Gerth at Oxford University said what it means to be middle class in China has radically changed in recent decades.
“I have been going to China for 26 years and then if you had a nice pair of blue jeans and a bicycle, it made you middle class and comfortable. I don’t think that passes anymore. No Flying Pigeon (famous Chinese bicycle brand) is going to get you a date,” he said.
The academic said the current Chinese class system may appear to be more like that of the US where it is often defined on income and not other social factors but he thinks that this is likely to be just a “temporary blip” relating to its stage of development.
“I live in England where class is something of an obsession but the longer I live here I begin to think that it is more similar to China and that it is America that is an exception,” he said.
“I think factors such as which foreign school or university your children went to will begin to matter more in China and the class system will begin to ossify like in Europe.”
Some see the queues outside Apple stores in major cities in China as being indicative of China’s growing middle class.
A recent study by the Boston Consulting Group indicates Chinese consumers were prepared to pay a 30 percent higher premium price for iPhones despite their incomes being much lower than that of US consumers.
John Ross, visiting professor at Antai College of Economics and Management of Shanghai Jiao Tong University and a former policy adviser to ex-London mayor Ken Livingstone, said this does not accurately reflect the realities of the market since Apple only has a 7.5 percent share of the Chinese smartphone market.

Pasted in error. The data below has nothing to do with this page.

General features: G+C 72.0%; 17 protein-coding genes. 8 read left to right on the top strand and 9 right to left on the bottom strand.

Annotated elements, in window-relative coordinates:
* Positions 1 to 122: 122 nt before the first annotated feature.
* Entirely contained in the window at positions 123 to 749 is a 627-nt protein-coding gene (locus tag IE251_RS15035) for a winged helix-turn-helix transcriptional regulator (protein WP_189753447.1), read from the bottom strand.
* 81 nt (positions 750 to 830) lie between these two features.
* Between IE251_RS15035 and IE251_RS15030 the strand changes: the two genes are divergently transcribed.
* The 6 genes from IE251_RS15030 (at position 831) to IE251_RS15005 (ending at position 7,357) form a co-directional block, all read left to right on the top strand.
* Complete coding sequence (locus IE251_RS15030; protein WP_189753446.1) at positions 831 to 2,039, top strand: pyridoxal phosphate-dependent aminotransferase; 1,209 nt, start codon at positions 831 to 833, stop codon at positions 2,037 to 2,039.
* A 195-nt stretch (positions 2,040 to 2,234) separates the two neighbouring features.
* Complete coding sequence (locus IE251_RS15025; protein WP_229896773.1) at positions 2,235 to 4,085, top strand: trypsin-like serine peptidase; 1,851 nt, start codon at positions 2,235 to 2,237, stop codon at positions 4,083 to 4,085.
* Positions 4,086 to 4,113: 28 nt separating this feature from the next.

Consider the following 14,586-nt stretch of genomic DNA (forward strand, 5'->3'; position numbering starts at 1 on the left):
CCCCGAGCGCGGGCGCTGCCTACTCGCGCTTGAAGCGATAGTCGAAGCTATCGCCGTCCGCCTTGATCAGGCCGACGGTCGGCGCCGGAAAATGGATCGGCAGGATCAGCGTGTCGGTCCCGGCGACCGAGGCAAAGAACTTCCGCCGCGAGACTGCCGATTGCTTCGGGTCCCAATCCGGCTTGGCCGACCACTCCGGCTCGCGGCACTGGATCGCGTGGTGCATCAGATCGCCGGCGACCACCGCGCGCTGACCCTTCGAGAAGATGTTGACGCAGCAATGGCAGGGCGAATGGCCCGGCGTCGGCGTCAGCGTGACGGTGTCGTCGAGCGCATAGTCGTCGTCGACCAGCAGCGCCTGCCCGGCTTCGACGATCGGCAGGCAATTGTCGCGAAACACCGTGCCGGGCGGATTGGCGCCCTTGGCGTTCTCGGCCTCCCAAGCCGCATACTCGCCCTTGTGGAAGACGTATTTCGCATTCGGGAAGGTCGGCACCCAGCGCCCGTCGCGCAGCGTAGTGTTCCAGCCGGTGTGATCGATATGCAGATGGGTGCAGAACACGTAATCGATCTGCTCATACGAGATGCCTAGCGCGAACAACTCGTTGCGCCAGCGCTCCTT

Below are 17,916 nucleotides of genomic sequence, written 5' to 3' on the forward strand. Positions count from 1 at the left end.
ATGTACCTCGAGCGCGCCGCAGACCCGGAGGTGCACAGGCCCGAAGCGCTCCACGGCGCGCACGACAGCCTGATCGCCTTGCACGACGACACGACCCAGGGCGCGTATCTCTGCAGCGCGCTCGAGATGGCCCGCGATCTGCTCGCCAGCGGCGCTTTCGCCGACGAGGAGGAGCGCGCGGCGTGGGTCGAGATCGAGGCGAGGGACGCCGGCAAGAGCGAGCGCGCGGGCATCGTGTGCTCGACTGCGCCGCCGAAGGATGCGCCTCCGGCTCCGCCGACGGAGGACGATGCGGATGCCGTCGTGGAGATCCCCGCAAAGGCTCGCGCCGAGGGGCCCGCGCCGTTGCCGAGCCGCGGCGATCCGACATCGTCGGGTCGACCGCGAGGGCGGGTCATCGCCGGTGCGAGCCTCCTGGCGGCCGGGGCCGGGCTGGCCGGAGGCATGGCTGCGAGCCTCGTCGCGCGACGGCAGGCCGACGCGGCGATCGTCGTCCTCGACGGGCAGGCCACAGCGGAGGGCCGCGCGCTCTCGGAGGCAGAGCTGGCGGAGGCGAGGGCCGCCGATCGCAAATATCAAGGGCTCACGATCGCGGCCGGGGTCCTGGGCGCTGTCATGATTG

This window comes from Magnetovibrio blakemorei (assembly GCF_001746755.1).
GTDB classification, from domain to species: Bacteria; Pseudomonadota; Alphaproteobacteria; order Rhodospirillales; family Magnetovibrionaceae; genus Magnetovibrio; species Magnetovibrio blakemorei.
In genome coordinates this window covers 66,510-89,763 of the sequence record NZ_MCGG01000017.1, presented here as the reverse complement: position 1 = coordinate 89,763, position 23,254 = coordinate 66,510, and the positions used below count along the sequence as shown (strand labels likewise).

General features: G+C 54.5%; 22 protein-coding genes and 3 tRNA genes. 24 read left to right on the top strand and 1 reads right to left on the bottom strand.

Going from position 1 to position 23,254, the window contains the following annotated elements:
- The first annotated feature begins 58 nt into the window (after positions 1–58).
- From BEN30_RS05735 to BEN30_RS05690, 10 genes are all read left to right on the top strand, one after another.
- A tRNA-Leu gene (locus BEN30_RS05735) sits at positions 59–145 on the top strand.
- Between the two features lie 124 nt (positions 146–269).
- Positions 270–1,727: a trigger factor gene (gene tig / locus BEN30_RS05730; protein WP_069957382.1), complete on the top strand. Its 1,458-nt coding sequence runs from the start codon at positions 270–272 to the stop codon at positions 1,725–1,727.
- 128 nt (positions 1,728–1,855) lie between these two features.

“Even Samsung, which has been the market leader, is losing share. It is cheaper Chinese brand smartphones such as Lenovo, Coolpad and Huawei which are the big gainers,” he said.
“This shows the extreme sensitivity of China’s consumers to price,” he said.
Ross said there are many difficulties in trying to assess whether people are middle class in China by the consumer choices they make.
“In the US or Europe, McDonald’s or KFC, for example, would be considered very cheap and available even to those with very low incomes,” he said.
“In China these are relatively higher priced, not bottom of the price range, items. This is why, for example, a KFC restaurant in China has far more ‘eat in’ tables than a KFC in the US or Europe.”
Martin Jacques, author of When China Rules the World: The Rise of the Middle Kingdom and the End of the Western World, believes attempts to define the middle class in China can be hopelessly vague.
“We have got to remember the middle class is a pretty nebulous category. What essentially is the middle class in China and the developing world? Is it really just the new urban classes who have got a bit of money they didn’t have before. It is essentially an urban concept.”
Gerth at Oxford University said the Chinese middle class could be dismissed as just another nouveau riche phenomenon with people buying branded goods just to make statements about who they are.
“It probably is some sort of nouveau riche phenomenon but it is more of an intensified example of something familiar to us. It is not that it somehow hasn’t happened anywhere else. Chinese people aren’t Martians,” he said.